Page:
Briefs from Svalbardposten for the week of May 5, 2015

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Longyearbyen’s first local brewery seeks summer debut
Longyearbyen’s first-locally made beer should finally be available this summer after six years of struggling with everything from changing a law banning the manufacture of alcohol here to testing brew recipes, according to Robert Johansen, owner of Svalbard Bryggeri. A ship carrying the beer-making and other equipment is scheduled to travel north from the mainland in May and it should take about a month after it arrives before the first can of beer is ready to be consumed. “We are engaging right now and negotiating with distributors,” Johansen said. “Initially, it will be sold in the surrounding area, meaning northern Norway, but eventually the rest of the country and the world tour.” He said some issues remain, including disposal of the large amounts of biomass from the grains, which he eventually hopes can be burned to produce heat during the brewing process.

Seven vying to be Svalbard’s next governor starting Oct. 1
Seven applicants are hoping to be Svalbard’s next governor, including two with significant previous ties to the archipelago. Kjerstin Askholt, 52, director general of the polar affairs depart of Norway’s Ministry of Justice and Public Security, and former Lt. Gov. Rune Bård Hansen, 57, are seeking to be appointed to a three-year term when Gov. Odd Olsen Ingerø departs Oct. 1. The other candidates are Inderpreet Cheema, 25, Louise Kavin, 38, Rolf B. Merckoll, 60, Inger-Marie Landfald, 48, and Erik Storelv, 54.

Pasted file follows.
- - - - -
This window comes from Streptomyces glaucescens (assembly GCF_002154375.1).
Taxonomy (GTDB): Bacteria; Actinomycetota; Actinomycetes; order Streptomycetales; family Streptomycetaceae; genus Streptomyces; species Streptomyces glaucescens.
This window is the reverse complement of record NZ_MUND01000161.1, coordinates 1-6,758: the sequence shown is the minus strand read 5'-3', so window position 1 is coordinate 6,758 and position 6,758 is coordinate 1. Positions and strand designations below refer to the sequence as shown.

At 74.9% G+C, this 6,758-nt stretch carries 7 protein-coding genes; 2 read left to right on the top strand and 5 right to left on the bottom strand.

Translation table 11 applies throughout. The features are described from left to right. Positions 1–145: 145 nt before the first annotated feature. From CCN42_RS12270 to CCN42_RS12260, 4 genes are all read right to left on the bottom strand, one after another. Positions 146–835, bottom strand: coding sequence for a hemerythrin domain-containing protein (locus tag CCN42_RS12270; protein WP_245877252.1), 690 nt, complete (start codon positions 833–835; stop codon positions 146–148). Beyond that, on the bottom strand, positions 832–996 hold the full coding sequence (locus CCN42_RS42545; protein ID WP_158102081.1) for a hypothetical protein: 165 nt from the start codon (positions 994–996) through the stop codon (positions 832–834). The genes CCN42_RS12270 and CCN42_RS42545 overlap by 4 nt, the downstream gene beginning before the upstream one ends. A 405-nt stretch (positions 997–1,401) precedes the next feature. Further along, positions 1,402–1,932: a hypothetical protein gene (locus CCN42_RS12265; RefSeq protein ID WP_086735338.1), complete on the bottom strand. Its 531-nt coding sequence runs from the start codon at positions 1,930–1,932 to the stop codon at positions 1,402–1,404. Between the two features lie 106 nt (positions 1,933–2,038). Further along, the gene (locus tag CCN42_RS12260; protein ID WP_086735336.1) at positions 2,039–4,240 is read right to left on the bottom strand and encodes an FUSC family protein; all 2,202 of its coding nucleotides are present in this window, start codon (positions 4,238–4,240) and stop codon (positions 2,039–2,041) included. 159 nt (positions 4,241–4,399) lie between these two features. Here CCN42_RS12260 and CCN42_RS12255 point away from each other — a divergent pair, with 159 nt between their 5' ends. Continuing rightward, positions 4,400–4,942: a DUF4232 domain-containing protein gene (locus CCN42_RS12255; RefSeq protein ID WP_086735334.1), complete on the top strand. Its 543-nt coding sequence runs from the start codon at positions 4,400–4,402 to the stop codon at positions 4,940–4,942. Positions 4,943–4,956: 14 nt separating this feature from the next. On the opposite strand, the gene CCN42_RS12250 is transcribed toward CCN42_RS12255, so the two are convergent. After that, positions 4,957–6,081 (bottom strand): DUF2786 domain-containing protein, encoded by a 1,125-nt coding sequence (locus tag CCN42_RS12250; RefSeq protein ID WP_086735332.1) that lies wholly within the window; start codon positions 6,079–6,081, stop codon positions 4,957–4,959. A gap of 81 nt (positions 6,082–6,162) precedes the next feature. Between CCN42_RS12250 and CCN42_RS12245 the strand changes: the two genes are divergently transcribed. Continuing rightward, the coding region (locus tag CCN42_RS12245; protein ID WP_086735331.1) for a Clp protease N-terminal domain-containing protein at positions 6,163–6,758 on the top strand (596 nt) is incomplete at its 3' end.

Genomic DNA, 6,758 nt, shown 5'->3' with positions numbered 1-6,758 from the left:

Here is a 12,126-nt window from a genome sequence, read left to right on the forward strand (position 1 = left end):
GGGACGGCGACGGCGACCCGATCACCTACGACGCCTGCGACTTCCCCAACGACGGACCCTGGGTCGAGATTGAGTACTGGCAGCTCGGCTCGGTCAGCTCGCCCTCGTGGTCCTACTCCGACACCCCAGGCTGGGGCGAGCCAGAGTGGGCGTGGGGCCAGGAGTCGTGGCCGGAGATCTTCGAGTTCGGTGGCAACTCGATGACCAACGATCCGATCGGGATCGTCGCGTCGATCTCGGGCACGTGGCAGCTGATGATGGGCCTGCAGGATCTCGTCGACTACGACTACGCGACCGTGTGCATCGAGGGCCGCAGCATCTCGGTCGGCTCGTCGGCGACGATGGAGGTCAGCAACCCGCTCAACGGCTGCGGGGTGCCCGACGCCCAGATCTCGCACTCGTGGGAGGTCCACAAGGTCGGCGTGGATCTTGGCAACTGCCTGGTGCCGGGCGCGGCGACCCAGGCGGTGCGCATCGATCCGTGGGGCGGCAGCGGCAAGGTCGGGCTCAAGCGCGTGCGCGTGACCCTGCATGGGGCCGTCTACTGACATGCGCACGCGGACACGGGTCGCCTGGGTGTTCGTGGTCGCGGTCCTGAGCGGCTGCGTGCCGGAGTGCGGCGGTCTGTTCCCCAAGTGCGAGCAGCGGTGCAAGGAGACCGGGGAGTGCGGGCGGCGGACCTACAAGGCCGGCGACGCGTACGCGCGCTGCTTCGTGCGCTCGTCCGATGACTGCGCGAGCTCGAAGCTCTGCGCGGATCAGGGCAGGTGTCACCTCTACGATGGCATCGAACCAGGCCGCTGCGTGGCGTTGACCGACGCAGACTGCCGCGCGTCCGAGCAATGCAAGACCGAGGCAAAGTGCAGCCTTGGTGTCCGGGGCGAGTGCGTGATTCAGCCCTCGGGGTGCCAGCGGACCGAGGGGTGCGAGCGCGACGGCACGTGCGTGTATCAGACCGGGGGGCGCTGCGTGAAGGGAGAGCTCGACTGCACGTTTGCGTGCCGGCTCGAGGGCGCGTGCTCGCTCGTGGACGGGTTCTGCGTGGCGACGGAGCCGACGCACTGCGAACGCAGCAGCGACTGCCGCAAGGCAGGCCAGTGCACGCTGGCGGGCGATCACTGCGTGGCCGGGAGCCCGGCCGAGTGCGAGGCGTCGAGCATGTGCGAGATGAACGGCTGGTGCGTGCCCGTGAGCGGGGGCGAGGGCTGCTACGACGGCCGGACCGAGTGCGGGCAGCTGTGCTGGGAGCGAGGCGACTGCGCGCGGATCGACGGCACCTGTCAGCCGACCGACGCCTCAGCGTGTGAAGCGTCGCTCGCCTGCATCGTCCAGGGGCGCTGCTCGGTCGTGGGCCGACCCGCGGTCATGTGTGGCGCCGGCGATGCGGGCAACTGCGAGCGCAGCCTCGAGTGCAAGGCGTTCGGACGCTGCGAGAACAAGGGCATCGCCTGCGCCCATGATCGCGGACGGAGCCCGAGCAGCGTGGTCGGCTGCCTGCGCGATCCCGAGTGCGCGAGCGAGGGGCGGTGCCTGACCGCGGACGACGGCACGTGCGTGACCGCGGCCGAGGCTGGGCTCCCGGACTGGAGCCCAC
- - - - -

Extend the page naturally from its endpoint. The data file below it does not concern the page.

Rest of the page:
Conservatives pick Prytz as top local council candidate
Torgeir Prytz, project manager for  Kongsberg Satellite Services, has been selected at the top-ranked Conservative Party candidate for this fall’s Longyearbyen Community Council election. “He has extensive experience in Svalbard and know the challenges and, not least, the opportunities in the community well,” said  Kjetil Figenschou, the party’s local chairman. If elected, he would replace Deputy Mayor Geir Hekne, who is citing work commitments in his decision to step down from the position.

About Post Author

Mark Sabbatini

I'm a professional transient living on a tiny Norwegian island next door to the North Pole, where once a week (or thereabouts) I pollute our extreme and pristine environment with paper fishwrappers decorated with seemingly random letters that would cause a thousand monkeys with a thousand typewriters to die of humiliation. Such is the wisdom one acquires after more than 25 years in the world's second-least-respected occupation, much of it roaming the seven continents in search of jazz, unrecognizable street food and escorts I f****d with by insisting they give me the platonic tours of their cities promised in their ads. But it turns out this tiny group of islands known as Svalbard is my True Love and, generous contributions from you willing, I'll keep littering until they dig my body out when my climate-change-deformed apartment collapses or they exile my penniless ass because I'm not even worthy of washing your dirty dishes.
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